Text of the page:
Thursday, March 10, 2011

Spring Has Sprung

It's springtime here in California. Don't hate me because I live here, oh New England friends. It's not my fault you're still surrounded by snow when I can hear birds chirping outside my window. You can't blame me for getting out the summer clothes and planning on wearing a short- sleeved shirt later today when it warms up... can you? If it makes any difference, Todd considers himself seriously deprived because of the lack of snow here and is determined on finding a way to attend Dartmouth so that we can move to New Hampshire next year. I keep trying to tell him that someone who declares "I shouldn't have to wear a sweater in my own house!" when I scolded him for turning the heat up while he was wearing a short-sleeved t-shirt will likely not acclimate easily to New Hampshire winters but he's a stubborn one and may have to find out for himself.

Nevertheless here in the central valley entire orchards (chances are some of the the fruit and nuts in your grocery store come from right around here*) are gloriously awash in tiny pink or white blossoms. Todd and I went for a walk around our condo complex the other day after  dropping the kids off at the bus stop and we saw two frogs in the pond. They were... making more frogs. Also we saw our resident Giant KoiTM and a pair of ducks who are hopefully (though not at that very moment) making more ducks so we'll have ducklings again in a few months. While the kids were gone over the weekend we saw five turtles, countless tiny koi plus the trademarked giant one, rescued two frogs from the swimming pool and saw several more frogs in the pond. Some of them were...making more frogs. Speaking of which I consider it my duty to educate you about the fact that apparently frogs can swim while they're...making more frogs. Stuck together, as it were. Todd and I accidentally startled one pair and then snickered like teenaged boys when they swam frantically away in tandem. Oh- we also saw lots of snails, though they're not as exciting since we see them all winter long. And a chicken!! but I'm getting ahead of myself.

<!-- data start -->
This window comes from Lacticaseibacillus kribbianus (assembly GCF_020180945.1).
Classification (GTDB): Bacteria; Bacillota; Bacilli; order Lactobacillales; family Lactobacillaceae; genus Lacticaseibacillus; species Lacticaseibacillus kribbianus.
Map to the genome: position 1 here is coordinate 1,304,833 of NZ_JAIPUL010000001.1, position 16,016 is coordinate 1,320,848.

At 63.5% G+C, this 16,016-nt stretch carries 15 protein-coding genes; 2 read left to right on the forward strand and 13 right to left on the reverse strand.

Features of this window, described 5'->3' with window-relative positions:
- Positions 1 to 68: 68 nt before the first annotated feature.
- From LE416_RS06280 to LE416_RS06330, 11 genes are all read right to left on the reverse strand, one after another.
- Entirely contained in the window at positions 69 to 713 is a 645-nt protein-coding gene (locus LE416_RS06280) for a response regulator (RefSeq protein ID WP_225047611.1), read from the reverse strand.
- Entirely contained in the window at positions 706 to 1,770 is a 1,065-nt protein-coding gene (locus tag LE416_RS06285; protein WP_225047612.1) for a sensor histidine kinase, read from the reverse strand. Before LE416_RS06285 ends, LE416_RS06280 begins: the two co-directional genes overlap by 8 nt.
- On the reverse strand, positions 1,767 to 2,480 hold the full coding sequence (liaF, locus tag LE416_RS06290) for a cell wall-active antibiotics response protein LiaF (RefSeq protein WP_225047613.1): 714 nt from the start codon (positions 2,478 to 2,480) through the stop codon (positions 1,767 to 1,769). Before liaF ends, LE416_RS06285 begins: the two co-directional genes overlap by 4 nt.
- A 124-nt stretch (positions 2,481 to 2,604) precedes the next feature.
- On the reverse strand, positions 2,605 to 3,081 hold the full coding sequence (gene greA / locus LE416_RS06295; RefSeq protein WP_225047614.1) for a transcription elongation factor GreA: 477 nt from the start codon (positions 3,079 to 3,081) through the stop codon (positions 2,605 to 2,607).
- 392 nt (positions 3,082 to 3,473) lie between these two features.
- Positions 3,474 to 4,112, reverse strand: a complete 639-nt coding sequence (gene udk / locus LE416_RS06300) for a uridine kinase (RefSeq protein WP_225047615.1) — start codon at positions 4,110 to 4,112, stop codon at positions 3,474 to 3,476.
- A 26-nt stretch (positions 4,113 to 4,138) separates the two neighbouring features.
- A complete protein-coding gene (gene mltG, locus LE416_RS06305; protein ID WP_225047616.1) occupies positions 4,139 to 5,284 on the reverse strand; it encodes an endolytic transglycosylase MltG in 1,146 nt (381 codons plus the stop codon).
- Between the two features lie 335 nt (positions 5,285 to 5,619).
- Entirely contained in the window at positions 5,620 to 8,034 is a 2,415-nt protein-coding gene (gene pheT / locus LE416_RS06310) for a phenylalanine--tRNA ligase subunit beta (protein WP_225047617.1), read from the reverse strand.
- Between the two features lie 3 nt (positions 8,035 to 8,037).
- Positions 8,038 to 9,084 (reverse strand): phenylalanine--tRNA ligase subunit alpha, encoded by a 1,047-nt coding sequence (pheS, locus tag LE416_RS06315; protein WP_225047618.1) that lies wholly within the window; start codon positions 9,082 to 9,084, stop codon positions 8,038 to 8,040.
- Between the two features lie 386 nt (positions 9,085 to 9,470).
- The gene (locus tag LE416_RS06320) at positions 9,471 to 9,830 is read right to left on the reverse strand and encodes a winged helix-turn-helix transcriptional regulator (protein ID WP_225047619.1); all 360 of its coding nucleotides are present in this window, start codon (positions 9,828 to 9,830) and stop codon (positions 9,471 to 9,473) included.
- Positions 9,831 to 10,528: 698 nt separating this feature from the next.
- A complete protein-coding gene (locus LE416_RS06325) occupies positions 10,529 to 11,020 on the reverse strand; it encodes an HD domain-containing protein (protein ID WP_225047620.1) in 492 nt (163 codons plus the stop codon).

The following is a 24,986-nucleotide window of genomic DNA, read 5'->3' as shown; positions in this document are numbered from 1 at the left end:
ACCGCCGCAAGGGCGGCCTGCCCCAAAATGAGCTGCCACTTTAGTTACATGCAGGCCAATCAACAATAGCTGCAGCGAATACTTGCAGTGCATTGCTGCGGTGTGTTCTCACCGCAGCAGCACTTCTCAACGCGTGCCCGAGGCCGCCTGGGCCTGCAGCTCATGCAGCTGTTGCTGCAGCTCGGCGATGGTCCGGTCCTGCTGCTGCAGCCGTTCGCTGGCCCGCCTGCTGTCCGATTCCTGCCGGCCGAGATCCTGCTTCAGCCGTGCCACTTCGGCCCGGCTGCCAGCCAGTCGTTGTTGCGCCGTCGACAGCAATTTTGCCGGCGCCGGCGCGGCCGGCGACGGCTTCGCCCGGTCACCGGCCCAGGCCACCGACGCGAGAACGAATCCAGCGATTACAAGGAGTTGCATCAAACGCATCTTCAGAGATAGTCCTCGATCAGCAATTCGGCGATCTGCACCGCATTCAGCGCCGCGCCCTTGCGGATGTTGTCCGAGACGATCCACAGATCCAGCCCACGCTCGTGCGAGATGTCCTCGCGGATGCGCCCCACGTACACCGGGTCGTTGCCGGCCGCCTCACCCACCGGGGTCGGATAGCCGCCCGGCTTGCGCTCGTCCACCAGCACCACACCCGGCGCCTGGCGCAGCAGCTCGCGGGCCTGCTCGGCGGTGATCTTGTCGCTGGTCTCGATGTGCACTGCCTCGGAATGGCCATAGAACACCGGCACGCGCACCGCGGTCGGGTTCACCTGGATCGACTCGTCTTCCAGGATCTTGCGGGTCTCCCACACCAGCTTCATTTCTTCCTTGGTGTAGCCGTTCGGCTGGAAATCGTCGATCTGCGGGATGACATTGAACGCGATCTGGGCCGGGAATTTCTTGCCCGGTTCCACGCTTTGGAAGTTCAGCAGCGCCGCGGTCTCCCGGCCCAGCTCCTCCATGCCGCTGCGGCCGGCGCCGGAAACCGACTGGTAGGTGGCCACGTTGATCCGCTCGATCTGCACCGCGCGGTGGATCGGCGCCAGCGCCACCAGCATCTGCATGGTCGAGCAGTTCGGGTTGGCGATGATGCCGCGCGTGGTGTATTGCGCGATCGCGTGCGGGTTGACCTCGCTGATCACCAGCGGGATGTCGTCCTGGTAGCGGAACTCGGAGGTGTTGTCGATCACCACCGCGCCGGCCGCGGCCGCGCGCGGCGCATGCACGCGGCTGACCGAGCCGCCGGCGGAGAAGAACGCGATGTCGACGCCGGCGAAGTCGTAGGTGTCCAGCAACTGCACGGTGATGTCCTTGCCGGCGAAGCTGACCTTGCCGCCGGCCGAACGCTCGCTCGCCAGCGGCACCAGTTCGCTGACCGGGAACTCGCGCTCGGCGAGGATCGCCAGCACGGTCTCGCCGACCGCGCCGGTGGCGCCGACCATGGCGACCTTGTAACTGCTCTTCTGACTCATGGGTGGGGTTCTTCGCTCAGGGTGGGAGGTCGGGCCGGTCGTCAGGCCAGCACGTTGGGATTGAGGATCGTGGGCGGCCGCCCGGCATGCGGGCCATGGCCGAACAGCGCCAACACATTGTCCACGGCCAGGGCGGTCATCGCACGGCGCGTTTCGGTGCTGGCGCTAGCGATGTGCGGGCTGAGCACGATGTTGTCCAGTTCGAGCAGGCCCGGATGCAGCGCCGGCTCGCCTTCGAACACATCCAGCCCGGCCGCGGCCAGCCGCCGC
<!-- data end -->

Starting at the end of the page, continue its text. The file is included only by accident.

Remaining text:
* Yes, ha ha, we are all fruits and nuts here in CA. Now be quiet and stop bothering my grownup readers, DAD.

A few weeks ago we saw some sort of large bird of prey sitting in a tree visible from our balcony. It was, frustratingly, just close enough for us to figure that it was some kind of raptor without being able to see any more detail than that. I like identifying birds, so I was cursing the fact that we do not own a pair of binoculars. Earlier this week though, I saw the same bird fly out of a tree right over our heads while I was walking the kids to the bus stop. The tree was just a few yards away from the bus stop and it seemed like there was some sort of large nest being built. The bird flew back and forth a few times and gave a distinctive laughter-like cry. Clearly he was not happy about the humans under his tree.

I went home and did some googling and figured out that we have a Cooper's Hawk living on our street. This is the time of year they build a nest in order to start a family. T and I walked the kids to the bus yesterday and we saw one bird (sure enough there are two of them, though I haven't managed to see them closely enough to tell the male and female apart) fetching twigs for the nest. We went walking on the nearby bike path and we saw quite a bit of our new neighbors. They apparently hunt in the empty fields by the bike path where lots of plump and juicy ground squirrels live. I found a pellet on the ground under the nest this morning (hawks eat cute wittle fuzzy things whole and then hork up pellets containing fur, bones & other indigestibles, just like owls!) and was sharply reprimanded from above when I stopped to look at it. I plan to be on the lookout for a pellet that hasn't been trampled by schoolchildren so that we can take it home and dissect it with the kids because I am weird like that. I mean, scientific. I am scientifically inclined that way.

The chicken was a bit more confusing. We startled it poking (pecking?) around in a front yard a few houses down from the corner the bus stops at. It's an extremely suburban neighborhood, not the type of place you'd expect to see a chicken, but then we seem to attract them. Before I "met" them (in person) Todd and the kids had an abandoned chicken nesting in the basement well under their kitchen window in North Carolina. We chicken-napped compassionately relocated it to my uncle's house in South Carolina on the Great Cross-Continental Road Trip of '10, also known as "Our second date." Therefore clearly random ownerless chickens are drawn to our family in some strange way. However we fear for this one's continued existence. You see Cooper's Hawks used to go by another name... Chicken hawks.


Amanda in RI said...

Now I need to watch Looney Toons. "I say, I say...come he-ah boy!"

Sus said...

I'm going to get chickens someday. I will even name one after you :). Chicken Jess!